During the first project, which became known as the ID project, early creative development workshops at Visionary Images discussed the idea that people are judged by how they look rather than by who they really are.

The team decided to challenge these assumptions based on appearance, and took photos of everyone who came into the studio. These headshots were photocopied, deconstructed and used to build new facial composites similar to police photo-fit images. Six were selected and slightly manipulated in Photoshop with the aim of keeping the final composites rough.

The group then devised a questionnaire that explored people’s aspirations as much as it questioned their identity: ‘Does this person have a job? Does this person have a criminal record? Is this person in contact with their family? Does this person have safe secure stable accommodation? Does this person use drugs? Would you be scared being alone with this person on a train at night?’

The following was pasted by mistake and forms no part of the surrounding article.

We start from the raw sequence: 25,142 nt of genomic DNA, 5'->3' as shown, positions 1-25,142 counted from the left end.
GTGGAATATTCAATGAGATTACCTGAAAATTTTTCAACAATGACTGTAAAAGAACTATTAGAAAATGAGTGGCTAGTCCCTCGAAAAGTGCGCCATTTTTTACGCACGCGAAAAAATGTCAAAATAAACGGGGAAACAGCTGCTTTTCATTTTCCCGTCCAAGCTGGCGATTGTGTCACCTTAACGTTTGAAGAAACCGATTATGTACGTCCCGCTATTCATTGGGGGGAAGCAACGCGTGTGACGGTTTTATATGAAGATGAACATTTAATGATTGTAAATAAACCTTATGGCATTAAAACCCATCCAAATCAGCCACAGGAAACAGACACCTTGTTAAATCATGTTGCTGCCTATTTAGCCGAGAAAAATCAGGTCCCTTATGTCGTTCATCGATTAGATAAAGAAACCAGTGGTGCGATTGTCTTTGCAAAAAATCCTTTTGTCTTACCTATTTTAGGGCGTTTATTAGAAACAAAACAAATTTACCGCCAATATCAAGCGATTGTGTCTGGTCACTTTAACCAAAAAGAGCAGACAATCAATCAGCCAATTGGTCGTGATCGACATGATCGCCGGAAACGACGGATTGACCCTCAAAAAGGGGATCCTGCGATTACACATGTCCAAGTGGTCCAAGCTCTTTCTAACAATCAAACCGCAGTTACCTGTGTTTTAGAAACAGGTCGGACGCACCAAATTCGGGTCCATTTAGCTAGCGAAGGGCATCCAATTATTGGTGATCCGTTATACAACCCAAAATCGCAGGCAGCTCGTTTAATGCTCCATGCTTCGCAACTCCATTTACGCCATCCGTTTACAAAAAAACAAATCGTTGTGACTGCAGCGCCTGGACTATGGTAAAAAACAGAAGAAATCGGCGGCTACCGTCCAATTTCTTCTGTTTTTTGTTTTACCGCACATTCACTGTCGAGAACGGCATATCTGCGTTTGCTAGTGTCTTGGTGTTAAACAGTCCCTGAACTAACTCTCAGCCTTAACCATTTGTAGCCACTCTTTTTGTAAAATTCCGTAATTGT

The team took the six fabricated faces and the questionnaire out onto the streets to survey the local community. The responses were collated
 as statistics and used on the artwork: ‘89% of people surveyed think I look like a person who uses drugs’ or ‘50% of people surveyed think that I have a criminal record’. The six portraits, each with a response statement, were printed as A3 posters and large-scale vinyl banners. They challenged the audience to accept or reject these judgments and to question or defend their own assumptions.

The vinyl banners were exhibited on the façade of the Richmond Town Hall in Melbourne and in 2002 on that of the Launceston Town Hall in Tasmania. Later, the banners were exhibited outside the Melbourne Town Hall. The posters were distributed to social service agencies across greater Melbourne and the developmental work was shown at a commercial gallery in Melbourne.

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